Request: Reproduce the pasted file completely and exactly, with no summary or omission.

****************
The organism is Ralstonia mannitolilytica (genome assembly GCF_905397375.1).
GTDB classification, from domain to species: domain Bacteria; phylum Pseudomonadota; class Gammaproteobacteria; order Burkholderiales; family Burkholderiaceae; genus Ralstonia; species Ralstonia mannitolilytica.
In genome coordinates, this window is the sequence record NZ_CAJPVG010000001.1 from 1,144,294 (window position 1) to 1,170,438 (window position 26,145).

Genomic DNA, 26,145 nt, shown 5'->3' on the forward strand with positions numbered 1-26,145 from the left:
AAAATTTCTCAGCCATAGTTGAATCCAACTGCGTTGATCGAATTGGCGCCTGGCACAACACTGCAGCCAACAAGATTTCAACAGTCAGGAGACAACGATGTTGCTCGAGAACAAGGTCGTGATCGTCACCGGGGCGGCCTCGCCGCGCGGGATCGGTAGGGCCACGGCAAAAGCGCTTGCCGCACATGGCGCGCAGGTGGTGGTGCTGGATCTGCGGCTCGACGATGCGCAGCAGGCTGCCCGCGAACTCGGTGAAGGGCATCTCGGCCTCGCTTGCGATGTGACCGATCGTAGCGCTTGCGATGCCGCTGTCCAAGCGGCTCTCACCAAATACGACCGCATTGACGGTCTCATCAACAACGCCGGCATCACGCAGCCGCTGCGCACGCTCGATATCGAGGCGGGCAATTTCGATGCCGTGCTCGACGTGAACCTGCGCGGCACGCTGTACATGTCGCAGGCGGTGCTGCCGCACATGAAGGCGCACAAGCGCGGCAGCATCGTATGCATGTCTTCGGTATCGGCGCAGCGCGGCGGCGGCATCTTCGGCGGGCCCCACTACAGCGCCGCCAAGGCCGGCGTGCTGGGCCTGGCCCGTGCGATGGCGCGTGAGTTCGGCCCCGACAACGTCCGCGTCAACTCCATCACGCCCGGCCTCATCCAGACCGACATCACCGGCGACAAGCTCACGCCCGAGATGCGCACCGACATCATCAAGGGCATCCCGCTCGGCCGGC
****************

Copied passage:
The organism is Ralstonia mannitolilytica (genome assembly GCF_905397375.1).
GTDB classification, from domain to species: domain Bacteria; phylum Pseudomonadota; class Gammaproteobacteria; order Burkholderiales; family Burkholderiaceae; genus Ralstonia; species Ralstonia mannitolilytica.
In genome coordinates, this window is the sequence record NZ_CAJPVG010000001.1 from 1,144,294 (window position 1) to 1,170,438 (window position 26,145).

Genomic DNA, 26,145 nt, shown 5'->3' on the forward strand with positions numbered 1-26,145 from the left:
AAAATTTCTCAGCCATAGTTGAATCCAACTGCGTTGATCGAATTGGCGCCTGGCACAACACTGCAGCCAACAAGATTTCAACAGTCAGGAGACAACGATGTTGCTCGAGAACAAGGTCGTGATCGTCACCGGGGCGGCCTCGCCGCGCGGGATCGGTAGGGCCACGGCAAAAGCGCTTGCCGCACATGGCGCGCAGGTGGTGGTGCTGGATCTGCGGCTCGACGATGCGCAGCAGGCTGCCCGCGAACTCGGTGAAGGGCATCTCGGCCTCGCTTGCGATGTGACCGATCGTAGCGCTTGCGATGCCGCTGTCCAAGCGGCTCTCACCAAATACGACCGCATTGACGGTCTCATCAACAACGCCGGCATCACGCAGCCGCTGCGCACGCTCGATATCGAGGCGGGCAATTTCGATGCCGTGCTCGACGTGAACCTGCGCGGCACGCTGTACATGTCGCAGGCGGTGCTGCCGCACATGAAGGCGCACAAGCGCGGCAGCATCGTATGCATGTCTTCGGTATCGGCGCAGCGCGGCGGCGGCATCTTCGGCGGGCCCCACTACAGCGCCGCCAAGGCCGGCGTGCTGGGCCTGGCCCGTGCGATGGCGCGTGAGTTCGGCCCCGACAACGTCCGCGTCAACTCCATCACGCCCGGCCTCATCCAGACCGACATCACCGGCGACAAGCTCACGCCCGAGATGCGCACCGACATCATCAAGGGCATCCCGCTCGGCCGGC